Data Durban 2022: Exploratory Data Analysis & Modeling in R with Microbiome Applications

Date: September 20, 2022 By: Blythe Gulley and Emily Makowski

Last month, a team of instructors from the U.S. and South Africa led a five-day workshop at Nelson Mandela School of Medicine, University of KwaZulu-Natal (UKZN) in Durban, South Africa. The objective of the course was to build research data analysis capacity for sub-Saharan African researchers by teaching R programming language basics and data modeling best practices. It covered UNIX computing, an introduction to R, library prep of human microbiome samples, processing raw microbiome data, and connecting sequencing data and metadata through exploratory data analysis.

Data Durban 2022 was organized by Doug Kwon, MD, PhD, at the Ragon Institute and Harvard Medical School; Joseph Elsherbini, PhD, bioinformatics analyst in the Kwon Lab; Scott Handley, PhD, at University of Washington in St. Louis; and Tulio de Oliveira, PhD, at the University of KwaZulu-Natal.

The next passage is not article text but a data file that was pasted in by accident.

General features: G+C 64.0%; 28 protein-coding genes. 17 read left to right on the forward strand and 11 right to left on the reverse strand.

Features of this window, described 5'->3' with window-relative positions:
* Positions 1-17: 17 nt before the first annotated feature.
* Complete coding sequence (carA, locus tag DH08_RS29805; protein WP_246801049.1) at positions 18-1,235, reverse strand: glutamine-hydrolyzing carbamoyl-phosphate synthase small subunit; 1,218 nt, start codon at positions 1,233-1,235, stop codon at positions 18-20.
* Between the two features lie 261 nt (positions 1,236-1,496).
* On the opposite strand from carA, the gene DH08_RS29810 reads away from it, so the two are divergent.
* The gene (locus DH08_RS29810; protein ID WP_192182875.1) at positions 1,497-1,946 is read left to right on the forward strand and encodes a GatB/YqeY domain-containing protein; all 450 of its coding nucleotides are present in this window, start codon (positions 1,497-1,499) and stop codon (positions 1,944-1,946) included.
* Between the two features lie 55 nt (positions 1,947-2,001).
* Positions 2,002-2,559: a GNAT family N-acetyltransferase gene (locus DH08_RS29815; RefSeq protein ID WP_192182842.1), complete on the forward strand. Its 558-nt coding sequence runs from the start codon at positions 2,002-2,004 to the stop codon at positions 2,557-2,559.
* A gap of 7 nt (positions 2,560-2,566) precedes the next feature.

Fifty trainees from seven countries—Botswana, Cameroon, Democratic Republic of the Congo, Mozambique, Nigeria, South Africa, and Zimbabwe—were accepted into Data Durban 2022, which ran from August 22-26, 2022. The workshop was free to participants and provided breakfast, lunch, tea, and a mid-week networking reception in addition to instruction.

At the end of the workshop, participants left feeling empowered and ready to use R independently for their research and data analysis. “I had trouble learning R on my own. This workshop could not come at a better time. The workshop was successful as I learned far more than just a few basics, but also my confidence in using R has increased,” said one participant in anonymous course feedback.

Funding was generously provided by the Sub-Saharan African Network for TB/HIV Research Excellence (SANTHE) and the Harvard University Center for AIDS Research (CFAR), with infrastructure/operations support provided by the Center for the AIDS Programme of Research in South Africa (CAPRISA), the Africa Health Research Institute (AHRI) and the UKZN HIV Pathogenesis Programme (HPP).

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